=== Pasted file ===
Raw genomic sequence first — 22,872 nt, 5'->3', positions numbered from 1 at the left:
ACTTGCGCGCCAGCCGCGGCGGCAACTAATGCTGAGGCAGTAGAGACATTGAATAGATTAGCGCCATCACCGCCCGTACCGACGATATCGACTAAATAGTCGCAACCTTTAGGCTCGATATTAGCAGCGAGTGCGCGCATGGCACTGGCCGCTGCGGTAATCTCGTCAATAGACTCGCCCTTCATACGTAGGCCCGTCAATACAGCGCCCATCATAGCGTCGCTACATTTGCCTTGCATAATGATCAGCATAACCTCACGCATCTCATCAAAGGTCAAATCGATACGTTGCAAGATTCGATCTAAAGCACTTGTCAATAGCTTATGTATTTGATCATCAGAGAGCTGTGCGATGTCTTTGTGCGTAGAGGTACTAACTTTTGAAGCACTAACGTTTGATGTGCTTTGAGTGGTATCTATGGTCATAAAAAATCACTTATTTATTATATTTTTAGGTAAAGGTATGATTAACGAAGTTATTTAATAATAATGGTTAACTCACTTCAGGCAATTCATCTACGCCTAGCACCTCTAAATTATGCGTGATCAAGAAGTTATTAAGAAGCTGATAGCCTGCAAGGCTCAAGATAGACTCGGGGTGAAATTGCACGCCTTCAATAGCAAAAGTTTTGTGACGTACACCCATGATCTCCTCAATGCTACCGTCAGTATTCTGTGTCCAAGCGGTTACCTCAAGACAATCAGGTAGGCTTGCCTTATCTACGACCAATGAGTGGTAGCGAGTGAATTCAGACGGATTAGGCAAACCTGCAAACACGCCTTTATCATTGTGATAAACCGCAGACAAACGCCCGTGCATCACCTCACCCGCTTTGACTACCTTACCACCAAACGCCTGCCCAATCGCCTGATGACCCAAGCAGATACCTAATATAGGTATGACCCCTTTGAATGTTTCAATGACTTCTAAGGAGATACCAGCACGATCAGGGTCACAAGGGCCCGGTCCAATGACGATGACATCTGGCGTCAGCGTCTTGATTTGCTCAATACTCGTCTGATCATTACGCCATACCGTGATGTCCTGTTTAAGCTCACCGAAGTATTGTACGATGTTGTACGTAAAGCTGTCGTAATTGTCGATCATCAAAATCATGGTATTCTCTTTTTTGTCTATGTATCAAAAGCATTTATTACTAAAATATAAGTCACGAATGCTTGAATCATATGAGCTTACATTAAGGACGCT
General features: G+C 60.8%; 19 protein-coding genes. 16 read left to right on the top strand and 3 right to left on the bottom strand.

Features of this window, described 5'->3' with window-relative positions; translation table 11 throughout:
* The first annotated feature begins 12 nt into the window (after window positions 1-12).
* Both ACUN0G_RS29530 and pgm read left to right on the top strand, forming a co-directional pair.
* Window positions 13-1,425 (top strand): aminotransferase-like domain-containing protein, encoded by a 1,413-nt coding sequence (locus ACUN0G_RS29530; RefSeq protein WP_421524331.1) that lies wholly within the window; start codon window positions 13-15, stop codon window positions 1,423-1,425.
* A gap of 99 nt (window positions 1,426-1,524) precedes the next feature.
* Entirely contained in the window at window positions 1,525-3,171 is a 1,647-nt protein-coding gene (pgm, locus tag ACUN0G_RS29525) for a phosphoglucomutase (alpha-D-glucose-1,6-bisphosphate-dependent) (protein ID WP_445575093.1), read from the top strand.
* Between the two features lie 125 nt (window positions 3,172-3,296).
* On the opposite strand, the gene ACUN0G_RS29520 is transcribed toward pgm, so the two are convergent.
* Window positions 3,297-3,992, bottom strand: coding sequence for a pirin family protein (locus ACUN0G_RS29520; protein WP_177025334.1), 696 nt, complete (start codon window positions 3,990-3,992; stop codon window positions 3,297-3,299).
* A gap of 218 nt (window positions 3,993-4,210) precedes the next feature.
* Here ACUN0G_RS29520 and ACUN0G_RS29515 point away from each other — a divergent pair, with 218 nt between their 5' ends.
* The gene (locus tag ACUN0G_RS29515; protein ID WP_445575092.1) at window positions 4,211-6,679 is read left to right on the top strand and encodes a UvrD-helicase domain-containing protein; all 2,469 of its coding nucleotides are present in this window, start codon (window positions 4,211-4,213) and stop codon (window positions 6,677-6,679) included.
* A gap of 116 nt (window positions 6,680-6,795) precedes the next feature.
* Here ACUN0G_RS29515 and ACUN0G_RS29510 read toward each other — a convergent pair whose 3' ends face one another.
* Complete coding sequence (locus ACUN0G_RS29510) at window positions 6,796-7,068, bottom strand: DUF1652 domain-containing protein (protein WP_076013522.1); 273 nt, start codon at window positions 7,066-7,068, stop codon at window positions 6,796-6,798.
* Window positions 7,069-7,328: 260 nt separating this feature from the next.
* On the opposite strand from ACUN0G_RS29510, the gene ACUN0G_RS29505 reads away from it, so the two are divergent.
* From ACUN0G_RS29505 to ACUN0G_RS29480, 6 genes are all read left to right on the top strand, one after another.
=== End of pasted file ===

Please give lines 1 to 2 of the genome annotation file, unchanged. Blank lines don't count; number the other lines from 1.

Raw genomic sequence first — 22,872 nt, 5'->3', positions numbered from 1 at the left:
ACTTGCGCGCCAGCCGCGGCGGCAACTAATGCTGAGGCAGTAGAGACATTGAATAGATTAGCGCCATCACCGCCCGTACCGACGATATCGACTAAATAGTCGCAACCTTTAGGCTCGATATTAGCAGCGAGTGCGCGCATGGCACTGGCCGCTGCGGTAATCTCGTCAATAGACTCGCCCTTCATACGTAGGCCCGTCAATACAGCGCCCATCATAGCGTCGCTACATTTGCCTTGCATAATGATCAGCATAACCTCACGCATCTCATCAAAGGTCAAATCGATACGTTGCAAGATTCGATCTAAAGCACTTGTCAATAGCTTATGTATTTGATCATCAGAGAGCTGTGCGATGTCTTTGTGCGTAGAGGTACTAACTTTTGAAGCACTAACGTTTGATGTGCTTTGAGTGGTATCTATGGTCATAAAAAATCACTTATTTATTATATTTTTAGGTAAAGGTATGATTAACGAAGTTATTTAATAATAATGGTTAACTCACTTCAGGCAATTCATCTACGCCTAGCACCTCTAAATTATGCGTGATCAAGAAGTTATTAAGAAGCTGATAGCCTGCAAGGCTCAAGATAGACTCGGGGTGAAATTGCACGCCTTCAATAGCAAAAGTTTTGTGACGTACACCCATGATCTCCTCAATGCTACCGTCAGTATTCTGTGTCCAAGCGGTTACCTCAAGACAATCAGGTAGGCTTGCCTTATCTACGACCAATGAGTGGTAGCGAGTGAATTCAGACGGATTAGGCAAACCTGCAAACACGCCTTTATCATTGTGATAAACCGCAGACAAACGCCCGTGCATCACCTCACCCGCTTTGACTACCTTACCACCAAACGCCTGCCCAATCGCCTGATGACCCAAGCAGATACCTAATATAGGTATGACCCCTTTGAATGTTTCAATGACTTCTAAGGAGATACCAGCACGATCAGGGTCACAAGGGCCCGGTCCAATGACGATGACATCTGGCGTCAGCGTCTTGATTTGCTCAATACTCGTCTGATCATTACGCCATACCGTGATGTCCTGTTTAAGCTCACCGAAGTATTGTACGATGTTGTACGTAAAGCTGTCGTAATTGTCGATCATCAAAATCATGGTATTCTCTTTTTTGTCTATGTATCAAAAGCATTTATTACTAAAATATAAGTCACGAATGCTTGAATCATATGAGCTTACATTAAGGACGCT